Contrary to this opinion, Netflix India’s most loved boy-next-door Dhruv Sehgal, who co-writes and stars in the popular web series “Little Things”, believes that language is a very small part of the content and instead of focusing on the usage of swear words, people must raise their voices against everything that promotes hate and negativity amongst the youth of India, or globally.
“The only content that needs to be censored is the content that generates hate or creates differences between diversities in India. Other than that, no other content should be censored”, the 28-year-old writer-actor says.
Launched through a digital channel “Dice Media” on YouTube with just five 15-minute episodes back in 2016, the USP of “Little Things” that propelled it into fame has always been its relatable content, based on how a young Indian couple in their twenties live, think, and manage a relationship while navigating through their own personal lives.
The show, which garnered over 32 million views back in 2018 after it first premiered on Netflix with its second season, has occasionally been criticised by conservative viewers for showing the use of cuss-words in a widely-watched series - which has millennials as the target audience.
However, as writer Dhruv firmly believes that in this day and age of competitive over-the-top (OTT) content on web platforms, stories about characters that associate the audience with themselves will always turn out being successful.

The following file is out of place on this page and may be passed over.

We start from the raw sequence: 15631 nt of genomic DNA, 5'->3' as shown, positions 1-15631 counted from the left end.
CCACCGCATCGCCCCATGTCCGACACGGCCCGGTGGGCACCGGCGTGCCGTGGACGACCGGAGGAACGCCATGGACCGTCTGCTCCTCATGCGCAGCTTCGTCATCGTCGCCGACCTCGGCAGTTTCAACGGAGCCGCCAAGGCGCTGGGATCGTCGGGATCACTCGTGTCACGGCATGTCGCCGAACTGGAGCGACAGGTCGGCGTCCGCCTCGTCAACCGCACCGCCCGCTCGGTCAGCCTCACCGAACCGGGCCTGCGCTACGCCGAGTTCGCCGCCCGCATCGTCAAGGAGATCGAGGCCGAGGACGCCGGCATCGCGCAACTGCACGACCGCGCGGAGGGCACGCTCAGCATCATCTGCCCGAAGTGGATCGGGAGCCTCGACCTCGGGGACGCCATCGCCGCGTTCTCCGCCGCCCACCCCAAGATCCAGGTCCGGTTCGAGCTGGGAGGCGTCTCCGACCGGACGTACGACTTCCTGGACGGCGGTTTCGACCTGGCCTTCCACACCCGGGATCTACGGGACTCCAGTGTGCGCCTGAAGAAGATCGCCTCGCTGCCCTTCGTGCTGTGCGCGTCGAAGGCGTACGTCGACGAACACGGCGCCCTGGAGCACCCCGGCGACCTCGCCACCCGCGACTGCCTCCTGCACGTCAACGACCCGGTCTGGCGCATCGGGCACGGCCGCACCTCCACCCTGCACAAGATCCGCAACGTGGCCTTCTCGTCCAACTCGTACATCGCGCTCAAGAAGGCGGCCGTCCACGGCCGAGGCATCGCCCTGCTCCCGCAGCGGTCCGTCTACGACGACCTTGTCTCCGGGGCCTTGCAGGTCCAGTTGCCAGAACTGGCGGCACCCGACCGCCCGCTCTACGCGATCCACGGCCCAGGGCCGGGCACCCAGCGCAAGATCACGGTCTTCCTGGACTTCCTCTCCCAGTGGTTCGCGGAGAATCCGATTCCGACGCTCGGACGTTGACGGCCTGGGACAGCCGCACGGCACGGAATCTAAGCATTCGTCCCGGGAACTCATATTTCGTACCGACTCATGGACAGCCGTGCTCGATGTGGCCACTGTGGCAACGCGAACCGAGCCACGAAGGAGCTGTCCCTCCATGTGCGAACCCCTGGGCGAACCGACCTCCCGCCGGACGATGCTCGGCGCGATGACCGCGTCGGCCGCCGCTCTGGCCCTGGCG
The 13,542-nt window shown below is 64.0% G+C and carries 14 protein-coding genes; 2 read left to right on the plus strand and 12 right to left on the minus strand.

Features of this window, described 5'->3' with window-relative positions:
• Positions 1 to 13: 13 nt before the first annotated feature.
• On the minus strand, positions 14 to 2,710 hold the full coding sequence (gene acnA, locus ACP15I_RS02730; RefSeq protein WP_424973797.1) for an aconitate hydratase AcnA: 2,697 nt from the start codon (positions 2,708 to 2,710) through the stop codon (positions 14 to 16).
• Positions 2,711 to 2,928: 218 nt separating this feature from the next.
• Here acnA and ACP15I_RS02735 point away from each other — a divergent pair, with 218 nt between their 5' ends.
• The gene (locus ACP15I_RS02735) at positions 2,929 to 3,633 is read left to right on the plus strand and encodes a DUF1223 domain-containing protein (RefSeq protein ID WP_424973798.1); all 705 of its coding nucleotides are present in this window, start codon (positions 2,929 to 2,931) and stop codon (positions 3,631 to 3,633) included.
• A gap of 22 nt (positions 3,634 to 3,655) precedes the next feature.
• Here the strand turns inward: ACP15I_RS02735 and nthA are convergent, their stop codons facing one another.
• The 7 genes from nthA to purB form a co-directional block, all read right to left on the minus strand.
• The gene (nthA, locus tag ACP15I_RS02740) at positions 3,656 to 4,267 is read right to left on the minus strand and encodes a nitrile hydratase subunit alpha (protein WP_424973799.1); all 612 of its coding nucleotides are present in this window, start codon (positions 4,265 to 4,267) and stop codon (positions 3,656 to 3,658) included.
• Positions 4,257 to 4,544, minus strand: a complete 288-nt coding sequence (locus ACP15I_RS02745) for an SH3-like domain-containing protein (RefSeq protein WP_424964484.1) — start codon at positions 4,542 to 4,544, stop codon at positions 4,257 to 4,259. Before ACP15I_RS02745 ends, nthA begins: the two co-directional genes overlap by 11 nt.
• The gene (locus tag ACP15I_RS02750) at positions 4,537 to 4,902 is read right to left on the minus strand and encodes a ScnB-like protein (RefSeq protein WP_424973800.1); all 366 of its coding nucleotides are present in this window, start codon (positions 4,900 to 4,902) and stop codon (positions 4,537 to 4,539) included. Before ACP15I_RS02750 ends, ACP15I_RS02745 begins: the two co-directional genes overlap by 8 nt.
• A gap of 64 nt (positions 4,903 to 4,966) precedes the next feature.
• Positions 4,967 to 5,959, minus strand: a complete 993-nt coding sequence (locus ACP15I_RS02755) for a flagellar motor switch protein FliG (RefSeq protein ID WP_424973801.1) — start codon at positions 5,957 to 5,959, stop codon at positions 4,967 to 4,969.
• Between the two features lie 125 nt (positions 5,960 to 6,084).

“Tell them stories of characters that they could resonate with themselves. Do not alienate the audience. What I wrote is how I look at life. The whole idea of talking about everyday life is your current perspective – which connects with the viewers,” says Dhruv, who just wrote and starred in the third season of “Little Things”, opposite his on-screen lady love Mithila Palkar, who plays the role of curly-haired Kavya Kulkarni.
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Unlike the first two seasons of "Little Things", the latest addressed the messiness and working out of long-distance relationships that were filmed with backgrounds full of silence and intense dialogues between the lead characters.
The season was rated 86 percent by the audience on American review website Rotten Tomatoes. However, viewers complained that they were left confused and without a decision on judging which character was more to blame.
“Was Dhruv getting distant, or was Kavya getting clingier? I still cannot figure out!” asked Ankita Mishra, a 24-year-old Mumbai-resident.
Answering the question, Dhruv said this season could not fall into a black or white shade because it was a grey season.
“It is a very traditionalist Bollywood mindset to look for good and bad in terms of characters -- who’s right and who’s wrong. Sometimes we exist in the world of grey. Not all actions are good or bad actions. Some are just grey”, the actor-writer notes.
Dhruv, who wishes to direct in the future and does not see mainstream Bollywood as a benchmark, has advised new-age artists to focus on their work, without seeking social media validation.
“Because of social media writing, a lot of budding artists appear to be practicing their art for appreciation and validation and not for themselves. Some of their best works could be the ones they never publish on social media", Dhruv adds.